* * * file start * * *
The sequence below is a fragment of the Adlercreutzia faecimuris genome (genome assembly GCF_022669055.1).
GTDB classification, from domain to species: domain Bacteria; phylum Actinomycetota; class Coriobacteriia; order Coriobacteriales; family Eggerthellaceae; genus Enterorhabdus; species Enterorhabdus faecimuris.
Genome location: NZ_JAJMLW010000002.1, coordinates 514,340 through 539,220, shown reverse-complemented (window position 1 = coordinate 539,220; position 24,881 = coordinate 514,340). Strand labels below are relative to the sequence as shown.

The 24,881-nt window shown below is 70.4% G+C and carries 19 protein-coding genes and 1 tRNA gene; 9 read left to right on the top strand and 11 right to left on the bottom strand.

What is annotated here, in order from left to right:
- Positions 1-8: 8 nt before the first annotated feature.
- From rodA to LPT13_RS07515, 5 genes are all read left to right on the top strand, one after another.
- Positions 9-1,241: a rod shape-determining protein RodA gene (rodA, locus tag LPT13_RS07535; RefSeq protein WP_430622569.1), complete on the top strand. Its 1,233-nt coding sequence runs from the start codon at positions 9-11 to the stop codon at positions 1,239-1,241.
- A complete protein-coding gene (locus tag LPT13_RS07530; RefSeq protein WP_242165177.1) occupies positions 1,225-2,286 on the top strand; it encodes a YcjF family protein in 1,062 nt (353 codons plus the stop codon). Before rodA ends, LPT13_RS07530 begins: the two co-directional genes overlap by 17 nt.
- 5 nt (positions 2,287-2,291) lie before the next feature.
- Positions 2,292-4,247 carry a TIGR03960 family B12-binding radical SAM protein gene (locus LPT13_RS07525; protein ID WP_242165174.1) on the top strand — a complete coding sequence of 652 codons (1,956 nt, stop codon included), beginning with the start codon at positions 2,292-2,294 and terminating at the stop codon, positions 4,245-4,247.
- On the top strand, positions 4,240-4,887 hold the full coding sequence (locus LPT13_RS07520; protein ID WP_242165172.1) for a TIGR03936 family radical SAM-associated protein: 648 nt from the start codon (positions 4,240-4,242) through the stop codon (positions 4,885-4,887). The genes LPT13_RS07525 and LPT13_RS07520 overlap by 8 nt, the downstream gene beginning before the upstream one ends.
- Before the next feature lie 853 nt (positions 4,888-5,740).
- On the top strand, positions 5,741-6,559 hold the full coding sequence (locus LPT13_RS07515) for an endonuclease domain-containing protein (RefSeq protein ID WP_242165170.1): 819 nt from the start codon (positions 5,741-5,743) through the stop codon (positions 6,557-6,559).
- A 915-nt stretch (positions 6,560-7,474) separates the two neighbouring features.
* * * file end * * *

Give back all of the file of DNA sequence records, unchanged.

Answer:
The sequence below is a fragment of the Adlercreutzia faecimuris genome (genome assembly GCF_022669055.1).
GTDB classification, from domain to species: domain Bacteria; phylum Actinomycetota; class Coriobacteriia; order Coriobacteriales; family Eggerthellaceae; genus Enterorhabdus; species Enterorhabdus faecimuris.
Genome location: NZ_JAJMLW010000002.1, coordinates 514,340 through 539,220, shown reverse-complemented (window position 1 = coordinate 539,220; position 24,881 = coordinate 514,340). Strand labels below are relative to the sequence as shown.

The 24,881-nt window shown below is 70.4% G+C and carries 19 protein-coding genes and 1 tRNA gene; 9 read left to right on the top strand and 11 right to left on the bottom strand.

What is annotated here, in order from left to right:
- Positions 1-8: 8 nt before the first annotated feature.
- From rodA to LPT13_RS07515, 5 genes are all read left to right on the top strand, one after another.
- Positions 9-1,241: a rod shape-determining protein RodA gene (rodA, locus tag LPT13_RS07535; RefSeq protein WP_430622569.1), complete on the top strand. Its 1,233-nt coding sequence runs from the start codon at positions 9-11 to the stop codon at positions 1,239-1,241.
- A complete protein-coding gene (locus tag LPT13_RS07530; RefSeq protein WP_242165177.1) occupies positions 1,225-2,286 on the top strand; it encodes a YcjF family protein in 1,062 nt (353 codons plus the stop codon). Before rodA ends, LPT13_RS07530 begins: the two co-directional genes overlap by 17 nt.
- 5 nt (positions 2,287-2,291) lie before the next feature.
- Positions 2,292-4,247 carry a TIGR03960 family B12-binding radical SAM protein gene (locus LPT13_RS07525; protein ID WP_242165174.1) on the top strand — a complete coding sequence of 652 codons (1,956 nt, stop codon included), beginning with the start codon at positions 2,292-2,294 and terminating at the stop codon, positions 4,245-4,247.
- On the top strand, positions 4,240-4,887 hold the full coding sequence (locus LPT13_RS07520; protein ID WP_242165172.1) for a TIGR03936 family radical SAM-associated protein: 648 nt from the start codon (positions 4,240-4,242) through the stop codon (positions 4,885-4,887). The genes LPT13_RS07525 and LPT13_RS07520 overlap by 8 nt, the downstream gene beginning before the upstream one ends.
- Before the next feature lie 853 nt (positions 4,888-5,740).
- On the top strand, positions 5,741-6,559 hold the full coding sequence (locus LPT13_RS07515) for an endonuclease domain-containing protein (RefSeq protein ID WP_242165170.1): 819 nt from the start codon (positions 5,741-5,743) through the stop codon (positions 6,557-6,559).
- A 915-nt stretch (positions 6,560-7,474) separates the two neighbouring features.